Study Break | For a healthier holiday season—eat well and remember to exercise | December 07, 2017
December 07, 2017
As we head into this festive season, we are faced with a variety of opportunities to enjoy delicious and enticing treats. While it’s a time to have fun surrounded by friends and family, it’s not necessarily a celebration of healthy eating. How do we maintain our good health when confronted with these tasty temptations? Fortunately, our colleague Dr. John Higgins, professor of cardiology, can help us navigate this tricky holiday path.
Dr. Higgins is chief of cardiology at Lyndon B. Johnson General Hospital and director of exercise physiology at Memorial Hermann’s Institute for Sports Medicine and Human Performance. He is also a sports cardiologist and works with the Houston Rockets and Rice Athletics. He received his medical degree from the University of Queensland, Australia; internal medicine residency at University of Missouri, Columbia; and cardiology fellowship at Brigham and Women’s Hospital-Harvard Medical School.
If you don’t know Dr. Higgins from the medical school, you may have seen him in the media. He has had nearly 600 media appearances, including CNN and ABC World News, speaking on such topics as screening young athletes’ hearts, energy drinks, smartphone apps and activity trackers, and ultramarathons. Having completed 13 marathons, you could say Dr. Higgins practices what he preaches.
Dr. Higgins recently shared his healthy eating advice with us for Study Break.
What are your best tricks for eating healthy during the holidays?
My latest article on this topic came out earlier this week in the Houston Chronicle. Some of my best tips include:
Use smaller plates and colorful plates — you will eat less.
Have a snack before the big meal — so you don’t go in starving and overeat!
Chew each item more and eat slowly and savor the flavor! The more you chew your food, the more satisfied you are, and the less you eat. I also advocate trying some healthy substitutions. For example:
• cup of natural almonds for 4 cups buttered popcorn (save 150 calories)
• cup of frozen yogurt for cup of ice cream (save 50 calories and 10g fat)
• white meat lean chicken/turkey (no skin) ~ 3 oz. for dark meat chicken/turkey leg with skin (save 100 calories/3.5 ounces ~ size of checkbook piece)
• mashed cauliflower for mashed potatoes (save 5g fat/cup)
• low-fat ice cream on fruit for a slice of pumpkin/apple pie (save ~ 150 calories/cup)
• glass of red/white wine/champagne/apple cider for eggnog (save ~ 200 calories)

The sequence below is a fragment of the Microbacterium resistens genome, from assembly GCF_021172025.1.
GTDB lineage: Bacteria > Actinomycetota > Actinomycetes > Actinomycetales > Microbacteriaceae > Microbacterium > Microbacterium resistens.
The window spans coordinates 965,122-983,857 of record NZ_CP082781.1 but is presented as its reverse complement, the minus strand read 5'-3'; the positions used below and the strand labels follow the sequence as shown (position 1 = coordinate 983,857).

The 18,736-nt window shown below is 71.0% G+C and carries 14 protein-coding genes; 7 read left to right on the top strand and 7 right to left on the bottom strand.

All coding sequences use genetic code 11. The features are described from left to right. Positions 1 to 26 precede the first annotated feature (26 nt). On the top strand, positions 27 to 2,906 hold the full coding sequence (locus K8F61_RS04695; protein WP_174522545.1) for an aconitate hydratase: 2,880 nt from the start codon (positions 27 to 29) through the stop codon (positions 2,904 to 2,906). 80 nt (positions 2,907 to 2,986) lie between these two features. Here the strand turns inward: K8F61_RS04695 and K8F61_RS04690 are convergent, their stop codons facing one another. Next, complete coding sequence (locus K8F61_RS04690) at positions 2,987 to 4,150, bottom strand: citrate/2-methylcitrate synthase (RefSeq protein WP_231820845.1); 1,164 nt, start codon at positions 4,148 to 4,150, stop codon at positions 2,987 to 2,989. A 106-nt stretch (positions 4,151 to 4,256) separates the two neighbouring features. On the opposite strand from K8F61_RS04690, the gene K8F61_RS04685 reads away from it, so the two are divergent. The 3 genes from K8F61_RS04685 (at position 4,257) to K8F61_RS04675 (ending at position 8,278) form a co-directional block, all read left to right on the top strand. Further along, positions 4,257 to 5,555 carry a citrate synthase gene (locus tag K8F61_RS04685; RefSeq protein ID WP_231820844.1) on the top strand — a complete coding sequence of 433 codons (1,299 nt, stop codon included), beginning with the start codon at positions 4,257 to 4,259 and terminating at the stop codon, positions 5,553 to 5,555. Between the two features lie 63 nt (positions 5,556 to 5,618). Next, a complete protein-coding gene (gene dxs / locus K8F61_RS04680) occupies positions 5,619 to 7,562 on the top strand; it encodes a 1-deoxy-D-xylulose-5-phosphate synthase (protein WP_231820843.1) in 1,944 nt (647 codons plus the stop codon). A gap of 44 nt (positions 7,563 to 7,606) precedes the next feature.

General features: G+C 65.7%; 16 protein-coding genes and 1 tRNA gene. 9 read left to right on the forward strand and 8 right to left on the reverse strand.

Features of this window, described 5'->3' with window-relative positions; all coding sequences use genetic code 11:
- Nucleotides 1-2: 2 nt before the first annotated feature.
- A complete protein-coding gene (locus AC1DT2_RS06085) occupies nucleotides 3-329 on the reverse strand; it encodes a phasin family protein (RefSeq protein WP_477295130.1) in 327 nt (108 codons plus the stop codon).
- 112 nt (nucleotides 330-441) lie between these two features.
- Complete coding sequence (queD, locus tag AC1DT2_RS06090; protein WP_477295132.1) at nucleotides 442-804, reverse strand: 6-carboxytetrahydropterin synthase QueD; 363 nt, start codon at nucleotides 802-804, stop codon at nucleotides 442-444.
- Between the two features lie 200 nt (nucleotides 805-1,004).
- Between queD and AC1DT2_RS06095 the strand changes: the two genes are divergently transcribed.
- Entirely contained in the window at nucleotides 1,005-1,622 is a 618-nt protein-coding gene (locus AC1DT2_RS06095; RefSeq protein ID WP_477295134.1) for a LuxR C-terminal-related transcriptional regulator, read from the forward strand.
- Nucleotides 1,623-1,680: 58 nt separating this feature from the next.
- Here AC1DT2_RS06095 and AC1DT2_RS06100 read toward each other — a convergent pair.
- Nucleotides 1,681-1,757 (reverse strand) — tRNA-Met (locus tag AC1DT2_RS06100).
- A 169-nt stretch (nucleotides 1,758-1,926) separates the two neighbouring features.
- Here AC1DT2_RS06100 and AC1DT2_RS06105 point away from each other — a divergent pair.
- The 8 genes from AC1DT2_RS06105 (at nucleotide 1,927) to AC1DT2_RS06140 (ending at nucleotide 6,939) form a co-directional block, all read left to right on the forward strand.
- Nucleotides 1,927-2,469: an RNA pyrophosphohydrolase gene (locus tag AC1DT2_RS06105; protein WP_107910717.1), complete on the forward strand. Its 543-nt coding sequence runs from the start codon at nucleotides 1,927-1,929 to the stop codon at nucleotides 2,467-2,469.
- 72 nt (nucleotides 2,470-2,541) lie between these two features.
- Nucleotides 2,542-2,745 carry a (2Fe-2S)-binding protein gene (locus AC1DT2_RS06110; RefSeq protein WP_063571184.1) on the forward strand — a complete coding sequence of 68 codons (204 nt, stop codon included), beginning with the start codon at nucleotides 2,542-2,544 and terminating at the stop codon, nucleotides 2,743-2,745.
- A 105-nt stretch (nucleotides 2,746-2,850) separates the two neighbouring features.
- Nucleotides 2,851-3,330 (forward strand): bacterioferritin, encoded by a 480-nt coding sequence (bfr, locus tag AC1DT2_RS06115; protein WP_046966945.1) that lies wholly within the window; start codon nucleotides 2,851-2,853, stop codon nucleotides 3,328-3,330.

What should we avoid?
Avoid binging on food, alcohol, or watching movies/TV -- break up the sessions with healthy activities.
Skip the second helpings right away. Save the second round for another meal later on.
Hide the salt shaker — too much sodium raises the blood pressure.
Speaking of blood pressure, tell us about the new American Heart Association (AHA) blood pressure guidelines. Should we be worried? Who is at risk?
The new AHA blood pressure guidelines are:
Normal: Less than 120/80 mm Hg;
Elevated: Systolic between 120-129 and diastolic less than 80;
Stage 1: Systolic between 130-139 or diastolic between 80-89;
Stage 2: Systolic at least 140 or diastolic at least 90 mm Hg.
Stage 1 & 2 should be treated with medications in most cases.
For those with elevated blood pressure, it’s time to eat less salt, to exercise, to lose weight, and to eat healthier—and to consult your physician.
An interesting article from the American Medical Association says that while the new guidelines will dramatically increase the number of those diagnosed with hypertension, those requiring a blood pressure medication will only rise about 2 percent.
How important is exercise?
Uber-important! I believe “exercise is medicine.” If it is difficult to do your usual workout due to travel or hosting friends, try some compact workouts like the “7-minute workout” by Wahoo (free app).
Alternatively, just go for a brisk 30-minute walk outside after the meal, play soccer, a game of tag, or do some piggy back rides. Go for a jog with some tunes, or get all your guests out for a walk around the block and see who can walk the most steps in a day (Fitbit = great holiday gift!). It you want some tips to increase those daily steps, see my Houston Chronicle article.
Dr. Higgins shared one of his favorite quotes, from A.A. Milne’s Winnie the Pooh:
“Promise me you’ll always remember: You’re braver than you believe, and stronger than you seem, and smarter than you think.” — Christopher Robin to Winnie the Pooh
Thank you, Dr. Higgins, for sharing your expert advice with us.
Wishing everyone a healthy holiday season.
Distributed via email to all McGovern Medical School employees, students, residents, and postdoctoral fellows, Study Break is Dean Barbara J. Stoll's update of news and items of interest. She welcomes feedback via email.